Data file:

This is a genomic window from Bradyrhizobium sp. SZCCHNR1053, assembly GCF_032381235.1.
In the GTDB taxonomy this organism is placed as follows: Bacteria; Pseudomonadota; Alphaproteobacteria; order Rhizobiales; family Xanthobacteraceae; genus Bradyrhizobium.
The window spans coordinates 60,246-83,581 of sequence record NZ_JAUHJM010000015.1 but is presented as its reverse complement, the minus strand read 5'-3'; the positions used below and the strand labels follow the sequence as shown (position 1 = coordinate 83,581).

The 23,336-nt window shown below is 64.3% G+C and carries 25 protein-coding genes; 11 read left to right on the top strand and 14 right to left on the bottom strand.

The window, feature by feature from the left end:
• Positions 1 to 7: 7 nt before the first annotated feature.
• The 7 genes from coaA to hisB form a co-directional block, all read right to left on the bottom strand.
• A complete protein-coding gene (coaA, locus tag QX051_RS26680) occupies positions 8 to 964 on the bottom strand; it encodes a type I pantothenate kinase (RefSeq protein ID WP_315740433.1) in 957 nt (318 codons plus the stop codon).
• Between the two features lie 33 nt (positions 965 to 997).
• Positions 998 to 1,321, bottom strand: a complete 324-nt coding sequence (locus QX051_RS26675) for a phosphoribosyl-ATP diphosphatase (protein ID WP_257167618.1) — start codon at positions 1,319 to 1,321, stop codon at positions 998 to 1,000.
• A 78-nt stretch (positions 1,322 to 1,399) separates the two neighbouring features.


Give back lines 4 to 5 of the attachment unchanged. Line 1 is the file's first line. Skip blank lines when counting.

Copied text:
The 23,336-nt window shown below is 64.3% G+C and carries 25 protein-coding genes; 11 read left to right on the top strand and 14 right to left on the bottom strand.

The window, feature by feature from the left end: